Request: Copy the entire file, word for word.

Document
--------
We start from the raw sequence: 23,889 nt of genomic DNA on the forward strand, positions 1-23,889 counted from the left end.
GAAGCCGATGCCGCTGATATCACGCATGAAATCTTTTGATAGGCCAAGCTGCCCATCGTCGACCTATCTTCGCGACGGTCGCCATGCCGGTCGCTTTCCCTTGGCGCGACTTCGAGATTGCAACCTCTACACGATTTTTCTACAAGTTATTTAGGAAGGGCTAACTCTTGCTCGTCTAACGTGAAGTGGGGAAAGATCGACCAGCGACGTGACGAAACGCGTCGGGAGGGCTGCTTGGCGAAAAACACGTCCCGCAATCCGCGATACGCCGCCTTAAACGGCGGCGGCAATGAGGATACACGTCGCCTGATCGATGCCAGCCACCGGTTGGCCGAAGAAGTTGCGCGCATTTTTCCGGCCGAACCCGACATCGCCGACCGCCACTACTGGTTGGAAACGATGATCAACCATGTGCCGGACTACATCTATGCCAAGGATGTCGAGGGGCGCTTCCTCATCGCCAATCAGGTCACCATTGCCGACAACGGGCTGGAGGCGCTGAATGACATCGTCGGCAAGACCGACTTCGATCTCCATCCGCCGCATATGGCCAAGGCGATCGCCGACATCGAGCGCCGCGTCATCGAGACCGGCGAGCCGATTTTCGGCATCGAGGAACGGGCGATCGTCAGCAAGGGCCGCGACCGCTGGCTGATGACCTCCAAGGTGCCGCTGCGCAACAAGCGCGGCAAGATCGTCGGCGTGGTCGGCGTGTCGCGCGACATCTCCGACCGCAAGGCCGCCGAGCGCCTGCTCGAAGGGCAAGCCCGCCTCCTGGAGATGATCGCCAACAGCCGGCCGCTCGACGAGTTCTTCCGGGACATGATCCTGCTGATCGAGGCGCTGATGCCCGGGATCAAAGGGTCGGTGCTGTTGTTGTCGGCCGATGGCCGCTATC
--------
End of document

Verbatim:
We start from the raw sequence: 23,889 nt of genomic DNA on the forward strand, positions 1-23,889 counted from the left end.
GAAGCCGATGCCGCTGATATCACGCATGAAATCTTTTGATAGGCCAAGCTGCCCATCGTCGACCTATCTTCGCGACGGTCGCCATGCCGGTCGCTTTCCCTTGGCGCGACTTCGAGATTGCAACCTCTACACGATTTTTCTACAAGTTATTTAGGAAGGGCTAACTCTTGCTCGTCTAACGTGAAGTGGGGAAAGATCGACCAGCGACGTGACGAAACGCGTCGGGAGGGCTGCTTGGCGAAAAACACGTCCCGCAATCCGCGATACGCCGCCTTAAACGGCGGCGGCAATGAGGATACACGTCGCCTGATCGATGCCAGCCACCGGTTGGCCGAAGAAGTTGCGCGCATTTTTCCGGCCGAACCCGACATCGCCGACCGCCACTACTGGTTGGAAACGATGATCAACCATGTGCCGGACTACATCTATGCCAAGGATGTCGAGGGGCGCTTCCTCATCGCCAATCAGGTCACCATTGCCGACAACGGGCTGGAGGCGCTGAATGACATCGTCGGCAAGACCGACTTCGATCTCCATCCGCCGCATATGGCCAAGGCGATCGCCGACATCGAGCGCCGCGTCATCGAGACCGGCGAGCCGATTTTCGGCATCGAGGAACGGGCGATCGTCAGCAAGGGCCGCGACCGCTGGCTGATGACCTCCAAGGTGCCGCTGCGCAACAAGCGCGGCAAGATCGTCGGCGTGGTCGGCGTGTCGCGCGACATCTCCGACCGCAAGGCCGCCGAGCGCCTGCTCGAAGGGCAAGCCCGCCTCCTGGAGATGATCGCCAACAGCCGGCCGCTCGACGAGTTCTTCCGGGACATGATCCTGCTGATCGAGGCGCTGATGCCCGGGATCAAAGGGTCGGTGCTGTTGTTGTCGGCCGATGGCCGCTATC